Capitol to Capitol is NCSL's state-federal newsletter.
Congress continues to try to find agreement on a disaster aid package. Last week the House passed a revamped disaster aid package, which is still not the solution. The Senate continues to move the backlog of nominations. News on House discretionary spending levels were leaked (more below).
The House discretionary spending levels were leaked last week. The NCSL Agriculture, Transportation and Energy staff are tracking the bills affecting NRI: Energy-Water: $46.4 billion, a $1.8 billion or a 4% increase over current levels. Interior-Environment: $37.3 billion, a $1.7 billion or a 5% increase over current levels. Transportation-HUD: $75.8 billion, a $4.7 billion or 7% increase over current levels.
NCSL Contacts: Ben Husch and Kristen Hildreth
Last week Senator Cory Booker (D-N.J.) and Congresswoman Ayana Pressley (D-Maine) introduced (S 1343/HR 2602) or the MOMMIES Act. This legislation is the latest bill introduced to address high rates of maternal mortality in the U.S. Earlier this session Senator Richard Durbin (D-Ill.) and Congresswoman Robin Kelly (D-Ill.) introduced similar legislation (S 916/ HR 1897) or the MOMMA’s Act.
Also last week, the House Labor, Health and Human Services and Education released its proposed fiscal bill for 2020, HR 116, with level funding for programs that continue to address this issue, including $58 million for a Safe Motherhood Initiative with $12 million for maternal mortality review committees, and $10 million for the Emerging Threats to Mothers and Babies.
NCSL Contacts: Haley Nicholson and Margret Wile
U.S. presidents’ claims of executive privilege are more common than most may think. Every president has invoked executive privilege in one form or another, from George Washington and Dwight Eisenhower (the first president to coin the phrase executive privilege) to Richard Nixon, and, more recently, Donald Trump. Although not mentioned in the U.S. Constitution, it’s an implied principle that a president can receive candid advice from advisors and experts in governing with the right to preserve the confidentiality of that information. More on presidential claims of executive privilege can be found here.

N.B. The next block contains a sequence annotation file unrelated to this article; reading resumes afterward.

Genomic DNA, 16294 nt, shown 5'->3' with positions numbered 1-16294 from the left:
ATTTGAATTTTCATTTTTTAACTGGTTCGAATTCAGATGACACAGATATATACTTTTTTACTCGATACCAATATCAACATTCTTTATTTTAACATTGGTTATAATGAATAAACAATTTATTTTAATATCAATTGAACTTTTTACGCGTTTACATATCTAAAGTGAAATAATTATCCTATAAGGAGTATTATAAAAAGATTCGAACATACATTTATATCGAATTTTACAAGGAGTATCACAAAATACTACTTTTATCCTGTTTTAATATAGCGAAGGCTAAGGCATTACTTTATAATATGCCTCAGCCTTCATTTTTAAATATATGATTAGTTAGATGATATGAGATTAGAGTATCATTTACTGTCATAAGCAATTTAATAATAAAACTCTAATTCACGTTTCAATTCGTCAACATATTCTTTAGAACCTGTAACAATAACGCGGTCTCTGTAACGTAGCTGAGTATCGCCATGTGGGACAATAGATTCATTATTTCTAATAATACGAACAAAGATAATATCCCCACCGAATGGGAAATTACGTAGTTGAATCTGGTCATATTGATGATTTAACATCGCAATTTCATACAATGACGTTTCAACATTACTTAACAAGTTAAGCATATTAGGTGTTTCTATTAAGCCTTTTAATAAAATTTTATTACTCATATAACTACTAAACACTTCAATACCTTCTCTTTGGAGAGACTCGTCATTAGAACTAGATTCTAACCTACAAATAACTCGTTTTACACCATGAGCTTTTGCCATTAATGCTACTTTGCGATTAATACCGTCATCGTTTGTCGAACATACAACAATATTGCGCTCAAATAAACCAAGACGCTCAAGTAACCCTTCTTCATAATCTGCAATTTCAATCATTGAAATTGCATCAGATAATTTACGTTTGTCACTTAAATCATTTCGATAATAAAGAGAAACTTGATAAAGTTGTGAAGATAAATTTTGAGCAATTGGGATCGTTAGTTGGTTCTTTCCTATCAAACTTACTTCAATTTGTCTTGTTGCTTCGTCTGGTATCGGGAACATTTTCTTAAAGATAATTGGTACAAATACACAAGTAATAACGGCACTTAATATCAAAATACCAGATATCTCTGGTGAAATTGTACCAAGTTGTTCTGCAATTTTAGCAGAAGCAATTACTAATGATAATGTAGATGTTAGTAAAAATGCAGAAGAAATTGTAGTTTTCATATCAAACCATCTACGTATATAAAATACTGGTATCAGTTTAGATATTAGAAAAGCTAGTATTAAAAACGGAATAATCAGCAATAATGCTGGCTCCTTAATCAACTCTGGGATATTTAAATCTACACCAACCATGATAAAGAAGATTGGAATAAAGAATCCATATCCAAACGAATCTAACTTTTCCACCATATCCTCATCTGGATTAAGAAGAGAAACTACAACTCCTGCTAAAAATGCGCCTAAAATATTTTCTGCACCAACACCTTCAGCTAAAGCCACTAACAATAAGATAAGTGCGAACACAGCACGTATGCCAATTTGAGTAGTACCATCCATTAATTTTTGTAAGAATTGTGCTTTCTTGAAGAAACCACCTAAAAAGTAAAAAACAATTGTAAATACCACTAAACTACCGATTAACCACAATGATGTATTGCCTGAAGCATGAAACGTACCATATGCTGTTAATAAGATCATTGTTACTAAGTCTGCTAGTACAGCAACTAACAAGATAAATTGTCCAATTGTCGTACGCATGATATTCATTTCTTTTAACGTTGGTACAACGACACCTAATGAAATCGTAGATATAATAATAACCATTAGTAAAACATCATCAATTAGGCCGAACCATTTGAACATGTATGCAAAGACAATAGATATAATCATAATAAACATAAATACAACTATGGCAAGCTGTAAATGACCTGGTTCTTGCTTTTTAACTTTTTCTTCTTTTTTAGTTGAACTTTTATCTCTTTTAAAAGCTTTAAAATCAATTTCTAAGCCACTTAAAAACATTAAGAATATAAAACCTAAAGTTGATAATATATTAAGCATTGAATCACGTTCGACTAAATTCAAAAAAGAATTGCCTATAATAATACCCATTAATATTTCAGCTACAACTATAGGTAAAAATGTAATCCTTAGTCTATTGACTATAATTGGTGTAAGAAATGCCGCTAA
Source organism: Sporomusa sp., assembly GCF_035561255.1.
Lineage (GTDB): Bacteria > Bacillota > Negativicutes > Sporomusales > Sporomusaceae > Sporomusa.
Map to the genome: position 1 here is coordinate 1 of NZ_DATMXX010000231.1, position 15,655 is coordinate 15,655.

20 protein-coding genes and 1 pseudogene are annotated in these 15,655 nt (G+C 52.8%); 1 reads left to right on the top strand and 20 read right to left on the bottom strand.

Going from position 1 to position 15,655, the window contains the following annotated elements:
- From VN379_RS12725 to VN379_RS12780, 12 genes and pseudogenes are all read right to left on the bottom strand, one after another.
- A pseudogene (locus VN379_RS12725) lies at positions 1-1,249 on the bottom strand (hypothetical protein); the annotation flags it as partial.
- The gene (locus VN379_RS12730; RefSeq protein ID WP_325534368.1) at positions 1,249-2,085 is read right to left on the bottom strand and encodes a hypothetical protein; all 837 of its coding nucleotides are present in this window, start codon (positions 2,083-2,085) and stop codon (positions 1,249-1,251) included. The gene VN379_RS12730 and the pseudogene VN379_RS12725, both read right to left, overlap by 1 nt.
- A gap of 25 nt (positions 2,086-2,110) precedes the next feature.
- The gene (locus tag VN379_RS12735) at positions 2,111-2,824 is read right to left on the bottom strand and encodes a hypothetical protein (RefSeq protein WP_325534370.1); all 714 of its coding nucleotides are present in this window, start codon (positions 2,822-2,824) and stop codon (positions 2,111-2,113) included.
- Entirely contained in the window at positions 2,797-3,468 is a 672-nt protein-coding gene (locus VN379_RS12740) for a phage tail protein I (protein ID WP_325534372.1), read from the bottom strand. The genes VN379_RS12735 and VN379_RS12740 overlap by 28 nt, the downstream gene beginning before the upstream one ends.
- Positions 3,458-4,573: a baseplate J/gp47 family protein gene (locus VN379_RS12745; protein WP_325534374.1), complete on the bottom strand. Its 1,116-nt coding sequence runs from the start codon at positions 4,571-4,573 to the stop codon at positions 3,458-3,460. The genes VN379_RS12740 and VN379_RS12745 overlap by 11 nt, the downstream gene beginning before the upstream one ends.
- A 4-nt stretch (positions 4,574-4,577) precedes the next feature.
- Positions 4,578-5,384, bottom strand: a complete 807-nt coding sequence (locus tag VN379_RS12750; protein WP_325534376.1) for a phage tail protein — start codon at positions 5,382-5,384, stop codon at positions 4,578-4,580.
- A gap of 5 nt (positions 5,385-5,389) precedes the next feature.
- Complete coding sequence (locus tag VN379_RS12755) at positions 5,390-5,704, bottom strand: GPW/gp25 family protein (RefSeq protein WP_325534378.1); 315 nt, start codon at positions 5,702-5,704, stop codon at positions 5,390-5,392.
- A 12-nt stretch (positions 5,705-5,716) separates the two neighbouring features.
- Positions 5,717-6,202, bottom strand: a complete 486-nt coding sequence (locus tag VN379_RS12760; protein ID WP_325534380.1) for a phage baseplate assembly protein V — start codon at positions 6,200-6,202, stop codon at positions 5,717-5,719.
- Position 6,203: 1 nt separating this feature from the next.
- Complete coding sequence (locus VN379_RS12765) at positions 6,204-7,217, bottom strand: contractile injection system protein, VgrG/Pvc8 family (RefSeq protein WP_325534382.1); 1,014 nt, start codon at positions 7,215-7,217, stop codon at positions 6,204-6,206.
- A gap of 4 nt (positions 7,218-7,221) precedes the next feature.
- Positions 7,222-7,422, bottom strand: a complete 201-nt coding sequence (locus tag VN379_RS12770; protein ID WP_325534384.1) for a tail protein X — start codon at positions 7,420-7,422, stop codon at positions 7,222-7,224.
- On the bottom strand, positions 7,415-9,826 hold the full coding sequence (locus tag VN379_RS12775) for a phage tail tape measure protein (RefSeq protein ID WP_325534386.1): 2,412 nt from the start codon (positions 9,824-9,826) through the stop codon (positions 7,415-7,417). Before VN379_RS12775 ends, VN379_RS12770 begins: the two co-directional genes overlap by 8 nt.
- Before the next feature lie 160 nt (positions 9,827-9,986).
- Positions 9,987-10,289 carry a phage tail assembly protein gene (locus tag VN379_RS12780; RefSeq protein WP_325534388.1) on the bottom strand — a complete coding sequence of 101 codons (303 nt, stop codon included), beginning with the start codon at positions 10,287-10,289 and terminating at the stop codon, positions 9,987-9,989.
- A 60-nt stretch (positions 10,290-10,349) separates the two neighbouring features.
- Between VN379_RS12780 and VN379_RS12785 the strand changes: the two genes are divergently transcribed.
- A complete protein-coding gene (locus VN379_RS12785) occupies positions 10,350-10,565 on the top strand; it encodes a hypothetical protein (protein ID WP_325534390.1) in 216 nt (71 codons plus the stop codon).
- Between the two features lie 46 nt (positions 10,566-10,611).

Earlier this month the administrationsubmitted a full argument to a federal appeals court on invalidating the Affordable Care Act (ACA). The argument looks at congressional intent of the law and argues if the ACA individual mandate is unconstitutional, how can other aspects of the law work as Congress intended when it was passed? Parts of the law have been repealed, including the individual tax penalty for being uninsured, but that did not strike down the overall law. The brief also recognizes some provisions could still function as Congress intended despite other reforms within the law being struck down.
Last week the House passed two bills, HR 1503 and HR 1520, on bipartisan lines requiring the FDA to move to increase accuracy on documents listing prescription drugs and biologics patents, known as the Orange Book and the Purple Book. The legislation was included in a marked-up prescription drug legislative package passed in the House, and after a Senate Judiciary Committee on patent protections for prescription drugs. The regulations and protections for prescription drugs and biologics has continued to come up as way to address affordability and transparency in the larger prescription drug reform conversation in Congress.
Mexico and the United States were unable to reach a new tomato trade agreement, which will result in the re-imposition of a 17.5% tariff.
All new policy directives and resolutions, as well as amendments to existing directives, must be submitted to the attention of the NCSL Washington Office Director Molly Ramsdell (email@example.com) by the close of business on July 9, 2019—30 days before the NCSL Annual Business Meeting.
Upcoming Legislative Summit Dates:
NCSL’s 2019 Legislative Summit will take place Aug. 5-8 in Nashville, Tenn.
NCSL Contact: Molly Ramsdell
The commanding rap of a gavel plays an important role in congressional and state meetings, such as bringing order and attention, beginning and ending sessions and putting decisions into effect. Gavels are also collected as souvenirs. Gavel wielders have been known to bang gavels hard enough for them to break, such is the case of Speaker of the House John Nance Garner (D-Texas) whose total breakage was three gavels early in his speakership. He reportedly ordered an unbreakable gavel to be made of special hard wood. He also received a 400-pound gavel from his constituents as a souvenir.
Read the May 6, 2019, Capitol to Capitol.
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NCSL's Washington staff advocate Congress, the White House and federal agencies on behalf of state legislatures in accord with the policy directives and resolutions that are recommended by the NCSL Standing Committees and adopted by the full conference at the annual NCSL Legislative Summit Business Meeting. As a result of the advocacy that is guided by these policies positions, NCSL is recognized as a formidable lobbying force in state-federal relations.